1. ^ a b c Trumbo, Dalton (1939). Johnny Got His Gun, by Dalton Trumbo. J. B. Lippincott Company. ISBN 9780847938254. Retrieved 2009-05-02.
  2. ^ "1939 Book Awards Given by Critics: Elgin Groseclose's 'Ararat' is Picked as Work Which Failed to Get Due Recognition". The New York Times. New York City. February 14, 1940. p. 25 – via ProQuest Historical Newspapers The New York Times (1851–2007).
  3. ^ a b c "SparkNotes: Johnny Got His Gun: Analysis of Major Characters". Retrieved 2009-08-07.
  4. ^ "SparkNotes: Johnny Got His Gun: Themes, Motifs, and Symbols". Retrieved August 7, 2009.
  5. ^ IMDb profile of 1919 film Johnny Get Your Gun
  6. ^ "World War 1 Encyclopedia: Christian, Curley". Toronto Star. August 1, 2014. Retrieved August 11, 2022.
  7. ^ Flatley, Guy (June 28, 1970). "Thirty Years Later, Johnny Gets His Gun Again". The New York Times. Retrieved August 11, 2022.
  8. ^ "SparkNotes: Johnny Got His Gun: Context". Retrieved 2009-08-07.
  9. ^ de Fossard, Fred (March 2015). "A Triumph of Anti-War Literature". Spiked. London, England. Retrieved June 25, 2018.
  10. ^ a b Kenneth Lloyd Billingsly (1998). Hollywood Party: How Communism Seduced the American Film Industry in the 1930s and 1940s. Rocklin, CA: Forum/Prime
  11. ^ Trumbo, Dalton (1940). Johnny Got His Gun. New York City: Citadel Press. p. 5. ISBN 978-0553274325. Retrieved December 30, 2014.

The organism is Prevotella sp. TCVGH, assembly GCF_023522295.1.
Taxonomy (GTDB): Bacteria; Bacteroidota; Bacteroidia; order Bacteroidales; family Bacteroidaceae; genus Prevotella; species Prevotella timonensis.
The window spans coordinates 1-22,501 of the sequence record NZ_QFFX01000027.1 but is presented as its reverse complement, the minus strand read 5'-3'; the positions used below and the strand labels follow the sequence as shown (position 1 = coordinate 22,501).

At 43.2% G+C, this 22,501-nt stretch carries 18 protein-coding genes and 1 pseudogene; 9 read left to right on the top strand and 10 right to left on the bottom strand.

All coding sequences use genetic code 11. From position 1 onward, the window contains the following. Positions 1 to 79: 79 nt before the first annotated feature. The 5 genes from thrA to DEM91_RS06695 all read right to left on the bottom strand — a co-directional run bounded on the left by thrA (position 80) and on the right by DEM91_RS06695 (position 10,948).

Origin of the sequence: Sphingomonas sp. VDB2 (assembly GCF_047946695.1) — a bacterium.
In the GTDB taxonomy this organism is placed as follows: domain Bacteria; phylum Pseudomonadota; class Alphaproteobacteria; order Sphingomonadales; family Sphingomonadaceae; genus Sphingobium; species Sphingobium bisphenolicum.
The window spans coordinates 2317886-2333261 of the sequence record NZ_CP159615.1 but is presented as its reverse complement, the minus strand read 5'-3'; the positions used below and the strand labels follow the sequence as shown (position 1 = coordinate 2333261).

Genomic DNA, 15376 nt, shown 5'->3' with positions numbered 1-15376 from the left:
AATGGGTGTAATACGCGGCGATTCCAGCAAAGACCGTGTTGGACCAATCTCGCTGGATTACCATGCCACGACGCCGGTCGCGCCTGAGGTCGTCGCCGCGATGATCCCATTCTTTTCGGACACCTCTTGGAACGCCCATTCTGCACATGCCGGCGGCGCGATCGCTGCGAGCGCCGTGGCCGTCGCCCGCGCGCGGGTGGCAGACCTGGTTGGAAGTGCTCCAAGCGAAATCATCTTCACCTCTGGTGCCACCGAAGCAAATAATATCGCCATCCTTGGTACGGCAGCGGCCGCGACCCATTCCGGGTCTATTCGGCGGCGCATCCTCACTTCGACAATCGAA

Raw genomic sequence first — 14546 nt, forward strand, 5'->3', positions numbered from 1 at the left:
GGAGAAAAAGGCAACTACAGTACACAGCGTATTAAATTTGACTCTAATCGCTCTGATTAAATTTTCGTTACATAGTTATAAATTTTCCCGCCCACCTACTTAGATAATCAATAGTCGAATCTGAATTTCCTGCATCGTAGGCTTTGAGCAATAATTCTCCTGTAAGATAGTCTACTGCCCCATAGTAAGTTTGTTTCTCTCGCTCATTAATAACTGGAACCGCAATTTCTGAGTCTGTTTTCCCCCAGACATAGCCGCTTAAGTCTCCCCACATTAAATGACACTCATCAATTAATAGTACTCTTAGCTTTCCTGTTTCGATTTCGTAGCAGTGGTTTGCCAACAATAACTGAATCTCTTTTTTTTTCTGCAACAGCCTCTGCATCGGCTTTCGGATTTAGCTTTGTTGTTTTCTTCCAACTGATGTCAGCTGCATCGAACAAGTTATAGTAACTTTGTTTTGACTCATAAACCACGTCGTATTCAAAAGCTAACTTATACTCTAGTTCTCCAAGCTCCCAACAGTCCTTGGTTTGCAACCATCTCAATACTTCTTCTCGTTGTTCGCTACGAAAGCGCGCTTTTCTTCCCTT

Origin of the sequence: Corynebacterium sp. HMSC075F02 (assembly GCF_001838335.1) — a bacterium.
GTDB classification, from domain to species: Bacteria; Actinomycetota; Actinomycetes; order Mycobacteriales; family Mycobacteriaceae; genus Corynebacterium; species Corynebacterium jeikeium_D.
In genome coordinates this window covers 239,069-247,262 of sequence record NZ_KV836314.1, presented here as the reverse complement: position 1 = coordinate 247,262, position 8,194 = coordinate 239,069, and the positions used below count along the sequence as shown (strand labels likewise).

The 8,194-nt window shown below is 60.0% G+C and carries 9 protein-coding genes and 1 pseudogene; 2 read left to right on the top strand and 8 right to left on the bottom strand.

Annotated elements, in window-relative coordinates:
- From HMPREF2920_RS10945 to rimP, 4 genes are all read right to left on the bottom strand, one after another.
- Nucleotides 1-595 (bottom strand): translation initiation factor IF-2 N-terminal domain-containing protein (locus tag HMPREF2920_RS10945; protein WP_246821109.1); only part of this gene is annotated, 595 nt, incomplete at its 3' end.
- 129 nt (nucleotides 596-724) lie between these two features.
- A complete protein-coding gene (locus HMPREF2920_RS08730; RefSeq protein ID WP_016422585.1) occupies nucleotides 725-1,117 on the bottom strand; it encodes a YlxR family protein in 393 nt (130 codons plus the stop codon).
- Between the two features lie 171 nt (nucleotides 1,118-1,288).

12. ^ Pavlik, John V. (2017). Masterful Stories: Lessons from Golden Age Radio. Routledge. ISBN 978-1315530758.
  13. ^ Johnny Got His Gun (DVD of the 1971 film ed.). US: Shout! Factory. May 26, 2011 [2009]. Archived from the original on May 26, 2011. Retrieved March 16, 2016.
  14. ^ a b "Johnny Got His Gun, the movie". Retrieved December 30, 2014.
  15. ^ "Johnny si vzal pušku [TV inscenace]". Filmová databáze. Retrieved November 3, 2018.
  16. ^ Corwin, Joanna (2009). "Trapped in Myself: 'One' and the Mind-Body Problem". In Irwin, William (ed.). Metallica and Philosophy: A Crash Course in Brain Surgery. Hoboken, New Jersey: John Wiley & Sons. p. 180. ISBN 978-1405182089.
  17. ^ Harvey, Dennis (October 13–19, 2009). "Dalton Trumbo's Johnny Got His Gun" (PDF). Variety. Los Angeles, California: Penske Media Corporation. Retrieved December 30, 2014 – via

External links[edit]